Both sides have arguably been guilty of embellishment and dishonesty on several issues. Even worse has been the corrosive obsession with economics as the be all and end all. Yes, immigration, and to a lesser degree democracy have played a part in the debate, but essentially the main battlefield has been the bottom line: money.
But support for a political entity based purely on economics is a weak basis for unity. Loyalty based on financial gain only lasts while the profits do – and performance will go up and down. The only sustainable politics is one based on something more fundamental that can be supported in bad times as well as good. That should be the big question – what is the EU fundamentally for?
As it happens, there is a different vision for the EU – one that was there in its foundations in the 1950s. The goal was to establish a new type of international politics – one that rejected the failings of the war period and, crucially, embraced a distinctively Christian political vision, based on the principles of solidarity, subsidiarity, and the need for a moral project.
Solidarity brought a commitment to improving the lot of workers and citizens. Subsidiarity, a concept taken from a Papal encyclical, was about taking decisions at the most suitable level: for a local issue you use a local agent, for national a national agent, with the biggest problems needing an international agent.
The problem is that those original principles have become muted over time. Solidarity looks a tough sell to Greek pensioners and Spanish teenagers. Subsidiarity is widely perceived to have gone wrong – with far too much being done at the EU level and handed down without democratic consent.
Yet the need for a moral vision remains. Issues of development, the environment, the menace of ISIS, economic threats that would undermine rights and living conditions – all of these require international solutions and would benefit from a strong moral project to drive and underpin them. The question is: can the EU be something like what it was in its origins in providing that vision? Or is it committed to a neoliberal economic programme that rejects those origins? That, I think from a Christian perspective, must be the crux of the debate.
Ben (@BenedictWRyan) is a researcher at Theos. He is the author of the report, ‘A Soul for the Union’, which can be found here. Other resources on the Referendum, written from a Christian perspective and representing different views, are available from the Jubilee Centre , KLICE, Care, the Evangelical Alliance, and Christians in Politics.
All the people came together as one in the square before the Water Gate. They told Ezra the teacher of the Law to bring out the Book of the Law of Moses, which the Lord had commanded for Israel… He read it aloud… And all the people listened attentively to the Book of the Law… The Levites… read from the Book of the Law of God, making it clear and giving the meaning so that the people understood what was being read.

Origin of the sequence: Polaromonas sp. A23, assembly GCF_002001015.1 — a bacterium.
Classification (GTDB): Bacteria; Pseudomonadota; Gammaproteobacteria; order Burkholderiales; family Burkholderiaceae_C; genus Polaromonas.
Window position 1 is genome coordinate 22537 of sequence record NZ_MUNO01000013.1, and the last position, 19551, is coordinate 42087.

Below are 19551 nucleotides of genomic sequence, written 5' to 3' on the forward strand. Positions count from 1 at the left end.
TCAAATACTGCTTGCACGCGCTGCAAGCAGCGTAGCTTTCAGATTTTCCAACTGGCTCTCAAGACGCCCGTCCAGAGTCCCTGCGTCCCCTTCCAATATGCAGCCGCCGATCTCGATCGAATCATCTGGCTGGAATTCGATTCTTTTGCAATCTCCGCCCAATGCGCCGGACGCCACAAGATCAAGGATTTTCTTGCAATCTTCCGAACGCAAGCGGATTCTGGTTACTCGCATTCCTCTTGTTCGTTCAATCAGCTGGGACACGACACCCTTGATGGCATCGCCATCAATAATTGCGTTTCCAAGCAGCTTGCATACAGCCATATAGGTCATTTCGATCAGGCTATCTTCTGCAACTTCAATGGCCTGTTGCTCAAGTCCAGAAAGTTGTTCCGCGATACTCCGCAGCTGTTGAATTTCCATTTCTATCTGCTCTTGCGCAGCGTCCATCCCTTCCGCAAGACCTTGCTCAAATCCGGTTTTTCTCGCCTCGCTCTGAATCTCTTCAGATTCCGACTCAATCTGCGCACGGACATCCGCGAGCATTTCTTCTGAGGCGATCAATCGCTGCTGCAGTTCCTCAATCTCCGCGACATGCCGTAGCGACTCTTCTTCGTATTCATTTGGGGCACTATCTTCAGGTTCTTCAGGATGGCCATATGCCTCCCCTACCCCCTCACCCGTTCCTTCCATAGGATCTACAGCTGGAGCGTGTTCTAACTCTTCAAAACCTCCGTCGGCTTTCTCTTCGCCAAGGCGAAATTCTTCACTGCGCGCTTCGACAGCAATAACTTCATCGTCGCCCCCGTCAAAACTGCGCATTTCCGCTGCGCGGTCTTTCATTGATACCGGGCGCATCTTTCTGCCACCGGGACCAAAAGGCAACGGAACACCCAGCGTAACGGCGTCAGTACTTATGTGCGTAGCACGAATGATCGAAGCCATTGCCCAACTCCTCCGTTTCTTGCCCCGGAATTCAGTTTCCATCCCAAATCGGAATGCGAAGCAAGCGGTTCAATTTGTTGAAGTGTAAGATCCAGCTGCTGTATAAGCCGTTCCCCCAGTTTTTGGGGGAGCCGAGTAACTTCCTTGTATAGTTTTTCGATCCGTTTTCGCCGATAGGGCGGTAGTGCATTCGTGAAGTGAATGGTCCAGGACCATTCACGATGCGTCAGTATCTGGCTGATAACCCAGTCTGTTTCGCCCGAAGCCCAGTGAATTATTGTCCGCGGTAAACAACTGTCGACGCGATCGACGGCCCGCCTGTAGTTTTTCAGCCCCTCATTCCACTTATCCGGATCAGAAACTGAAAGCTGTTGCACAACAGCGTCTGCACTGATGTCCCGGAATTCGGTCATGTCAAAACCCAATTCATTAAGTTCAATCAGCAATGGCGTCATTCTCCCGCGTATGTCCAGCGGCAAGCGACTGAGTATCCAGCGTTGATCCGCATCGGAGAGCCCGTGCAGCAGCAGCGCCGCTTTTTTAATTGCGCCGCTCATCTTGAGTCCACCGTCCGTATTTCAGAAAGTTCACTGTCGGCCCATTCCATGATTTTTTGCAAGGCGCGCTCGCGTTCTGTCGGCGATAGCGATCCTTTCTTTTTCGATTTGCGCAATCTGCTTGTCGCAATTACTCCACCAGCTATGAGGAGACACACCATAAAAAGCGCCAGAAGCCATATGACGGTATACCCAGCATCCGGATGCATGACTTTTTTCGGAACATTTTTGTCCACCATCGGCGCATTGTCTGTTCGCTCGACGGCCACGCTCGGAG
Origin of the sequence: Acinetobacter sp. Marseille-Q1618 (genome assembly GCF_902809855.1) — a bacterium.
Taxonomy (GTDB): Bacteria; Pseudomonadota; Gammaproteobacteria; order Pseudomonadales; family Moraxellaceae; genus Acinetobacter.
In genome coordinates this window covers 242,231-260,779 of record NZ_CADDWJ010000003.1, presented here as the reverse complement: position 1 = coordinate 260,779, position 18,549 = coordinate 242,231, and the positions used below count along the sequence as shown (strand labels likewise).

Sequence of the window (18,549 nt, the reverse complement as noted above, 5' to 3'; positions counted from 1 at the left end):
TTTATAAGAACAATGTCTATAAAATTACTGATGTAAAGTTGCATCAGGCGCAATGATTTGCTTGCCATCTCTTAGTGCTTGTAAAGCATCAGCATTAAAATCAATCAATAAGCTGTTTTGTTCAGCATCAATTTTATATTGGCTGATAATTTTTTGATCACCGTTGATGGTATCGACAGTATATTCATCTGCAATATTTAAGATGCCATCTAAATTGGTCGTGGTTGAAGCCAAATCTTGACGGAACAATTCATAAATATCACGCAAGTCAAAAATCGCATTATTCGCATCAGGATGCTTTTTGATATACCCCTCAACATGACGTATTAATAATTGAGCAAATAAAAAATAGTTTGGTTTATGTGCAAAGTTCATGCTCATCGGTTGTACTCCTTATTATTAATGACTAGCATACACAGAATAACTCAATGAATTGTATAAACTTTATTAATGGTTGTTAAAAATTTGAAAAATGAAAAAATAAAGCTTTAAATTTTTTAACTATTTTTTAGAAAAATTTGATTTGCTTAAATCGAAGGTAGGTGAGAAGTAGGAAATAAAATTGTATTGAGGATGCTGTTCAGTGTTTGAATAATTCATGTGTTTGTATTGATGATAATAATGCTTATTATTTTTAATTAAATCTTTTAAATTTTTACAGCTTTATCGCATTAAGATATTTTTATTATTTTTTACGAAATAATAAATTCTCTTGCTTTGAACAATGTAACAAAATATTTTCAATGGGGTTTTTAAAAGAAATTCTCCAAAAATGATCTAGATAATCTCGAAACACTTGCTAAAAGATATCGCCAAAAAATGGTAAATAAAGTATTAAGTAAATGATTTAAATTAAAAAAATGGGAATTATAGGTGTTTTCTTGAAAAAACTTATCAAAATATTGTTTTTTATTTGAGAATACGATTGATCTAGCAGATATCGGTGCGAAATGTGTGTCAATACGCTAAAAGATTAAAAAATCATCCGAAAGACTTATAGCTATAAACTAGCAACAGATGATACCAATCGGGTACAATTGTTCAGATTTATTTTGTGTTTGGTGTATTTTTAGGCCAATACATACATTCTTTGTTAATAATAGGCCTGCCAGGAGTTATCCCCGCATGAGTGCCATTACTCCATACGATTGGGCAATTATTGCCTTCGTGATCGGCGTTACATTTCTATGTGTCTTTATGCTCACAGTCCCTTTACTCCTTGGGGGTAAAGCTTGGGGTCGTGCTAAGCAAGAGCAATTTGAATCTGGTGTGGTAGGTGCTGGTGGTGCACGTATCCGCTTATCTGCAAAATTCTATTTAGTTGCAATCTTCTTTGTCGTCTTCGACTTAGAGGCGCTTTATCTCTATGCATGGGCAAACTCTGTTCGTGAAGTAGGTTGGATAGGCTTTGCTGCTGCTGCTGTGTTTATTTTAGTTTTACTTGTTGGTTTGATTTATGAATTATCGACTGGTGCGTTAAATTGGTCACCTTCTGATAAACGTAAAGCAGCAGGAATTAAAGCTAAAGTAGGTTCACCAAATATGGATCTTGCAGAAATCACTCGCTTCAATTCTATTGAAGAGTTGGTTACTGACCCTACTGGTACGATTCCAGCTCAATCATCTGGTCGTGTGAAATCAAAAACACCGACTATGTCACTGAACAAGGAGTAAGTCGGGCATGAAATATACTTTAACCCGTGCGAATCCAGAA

To the delight of many a deacons’ meeting, parochial church council, or fabric committee, the books of Ezra and Nehemiah tell the story of building projects. In Ezra it’s the temple, in Nehemiah it’s the city walls. Hard work. Bricks and mortar. Blood, sweat and tears.
No less real – and no less hard graft – is the rebuilding of the people themselves. A restored temple and rebuilt walls to be sure, but at the centre of it all is a renewed relationship with God, in community with others. And at the heart of that renewal, the means by which restoration comes, is the word of God.
Picture the scene in Nehemiah 8: thousands crowd into the public square; Ezra stands on a raised platform; unusually, the people have asked him to bring out the Book of the Law of Moses; when he opens it they stand up, he blesses them, and they respond in worship. Ezra reads from daybreak to noon, for about six hours, and the people listen attentively and reverently.
However, reading and listening on their own are not enough. God’s word requires explanation, as we see with the Levites ‘making it clear and giving the meaning so that the people understood what was being read’.
But something more is needed. For, as the story goes on, explaining and understanding lead to responding and celebrating – with weeping first, and then with delight, as the people discover that ‘the joy of the Lord’ is their strength (8:10).
Even this, it seems, is not the final goal of their encounter with God’s word, for the rest of the chapter shows them celebrating the Feast of Tabernacles, recalling how their ancestors lived in the wilderness, with everyone taking part, acting out God’s provision for them.
As they hear, understand, and respond to God’s voice in the pages of Scripture, they are recovering what it means to be the people of God.
Here is a window on the significance of the word of God to the life of the people of God. It reminds us that God renews through his word, that it’s a word for men and women and children, that it addresses the whole community, that it is to be listened to attentively, understood clearly, and responded to obediently, that it makes a difference to how people live.
Minds informed, hearts touched, lives changed – God renews through his word.
Stay up-to-date with LICC's latest news, events, videos and resources, plus enjoy our short weekly biblical reflections (Word for the Week) and blogs on faith and current events (Connecting with Culture).